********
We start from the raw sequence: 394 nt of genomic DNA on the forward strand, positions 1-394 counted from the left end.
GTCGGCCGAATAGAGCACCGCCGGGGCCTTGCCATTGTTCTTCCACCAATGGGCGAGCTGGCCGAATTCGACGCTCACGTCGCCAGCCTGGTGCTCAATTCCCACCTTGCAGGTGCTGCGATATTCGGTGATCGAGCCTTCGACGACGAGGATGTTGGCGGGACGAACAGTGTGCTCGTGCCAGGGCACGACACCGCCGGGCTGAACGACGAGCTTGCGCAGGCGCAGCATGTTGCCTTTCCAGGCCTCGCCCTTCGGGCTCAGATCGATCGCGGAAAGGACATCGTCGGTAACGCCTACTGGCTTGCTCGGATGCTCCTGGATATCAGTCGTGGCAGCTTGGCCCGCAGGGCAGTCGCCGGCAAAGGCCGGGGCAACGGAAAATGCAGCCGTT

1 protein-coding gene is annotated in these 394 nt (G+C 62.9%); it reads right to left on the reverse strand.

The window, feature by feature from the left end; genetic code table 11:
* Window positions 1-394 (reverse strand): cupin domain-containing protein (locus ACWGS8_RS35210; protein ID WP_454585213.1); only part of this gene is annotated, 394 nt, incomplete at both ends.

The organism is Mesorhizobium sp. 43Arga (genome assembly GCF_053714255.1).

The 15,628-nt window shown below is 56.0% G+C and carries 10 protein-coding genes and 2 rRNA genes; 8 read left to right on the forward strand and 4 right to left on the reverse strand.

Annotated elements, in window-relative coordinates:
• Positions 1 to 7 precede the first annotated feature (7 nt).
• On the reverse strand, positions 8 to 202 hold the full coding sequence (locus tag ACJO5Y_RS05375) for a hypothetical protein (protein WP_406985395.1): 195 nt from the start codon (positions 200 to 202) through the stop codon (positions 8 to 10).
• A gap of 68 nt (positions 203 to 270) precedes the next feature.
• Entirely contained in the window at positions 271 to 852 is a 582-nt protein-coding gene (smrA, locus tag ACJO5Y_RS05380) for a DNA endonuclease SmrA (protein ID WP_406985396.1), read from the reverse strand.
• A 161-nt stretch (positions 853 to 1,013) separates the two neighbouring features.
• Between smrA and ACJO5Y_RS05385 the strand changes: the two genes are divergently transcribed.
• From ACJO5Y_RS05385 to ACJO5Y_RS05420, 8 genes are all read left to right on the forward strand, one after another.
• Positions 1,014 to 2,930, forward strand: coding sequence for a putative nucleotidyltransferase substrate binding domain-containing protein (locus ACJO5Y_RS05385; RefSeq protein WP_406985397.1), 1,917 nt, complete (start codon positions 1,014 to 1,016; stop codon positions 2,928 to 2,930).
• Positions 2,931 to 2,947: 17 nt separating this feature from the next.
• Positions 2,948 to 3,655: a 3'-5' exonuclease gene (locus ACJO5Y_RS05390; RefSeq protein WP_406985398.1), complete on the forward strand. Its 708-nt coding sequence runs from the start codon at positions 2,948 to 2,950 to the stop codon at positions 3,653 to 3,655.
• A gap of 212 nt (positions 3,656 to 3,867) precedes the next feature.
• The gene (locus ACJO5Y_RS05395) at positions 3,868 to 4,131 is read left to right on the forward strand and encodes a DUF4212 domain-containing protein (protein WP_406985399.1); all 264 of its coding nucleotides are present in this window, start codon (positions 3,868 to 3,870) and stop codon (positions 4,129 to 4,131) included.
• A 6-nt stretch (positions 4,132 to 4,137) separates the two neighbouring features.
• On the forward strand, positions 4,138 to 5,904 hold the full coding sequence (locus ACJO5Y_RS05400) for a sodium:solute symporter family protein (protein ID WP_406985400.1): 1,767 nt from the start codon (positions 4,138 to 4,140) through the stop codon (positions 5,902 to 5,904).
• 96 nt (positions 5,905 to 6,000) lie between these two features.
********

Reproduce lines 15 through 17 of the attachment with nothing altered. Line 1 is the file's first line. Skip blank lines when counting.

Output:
• From ACJO5Y_RS05385 to ACJO5Y_RS05420, 8 genes are all read left to right on the forward strand, one after another.
• Positions 1,014 to 2,930, forward strand: coding sequence for a putative nucleotidyltransferase substrate binding domain-containing protein (locus ACJO5Y_RS05385; RefSeq protein WP_406985397.1), 1,917 nt, complete (start codon positions 1,014 to 1,016; stop codon positions 2,928 to 2,930).
• Positions 2,931 to 2,947: 17 nt separating this feature from the next.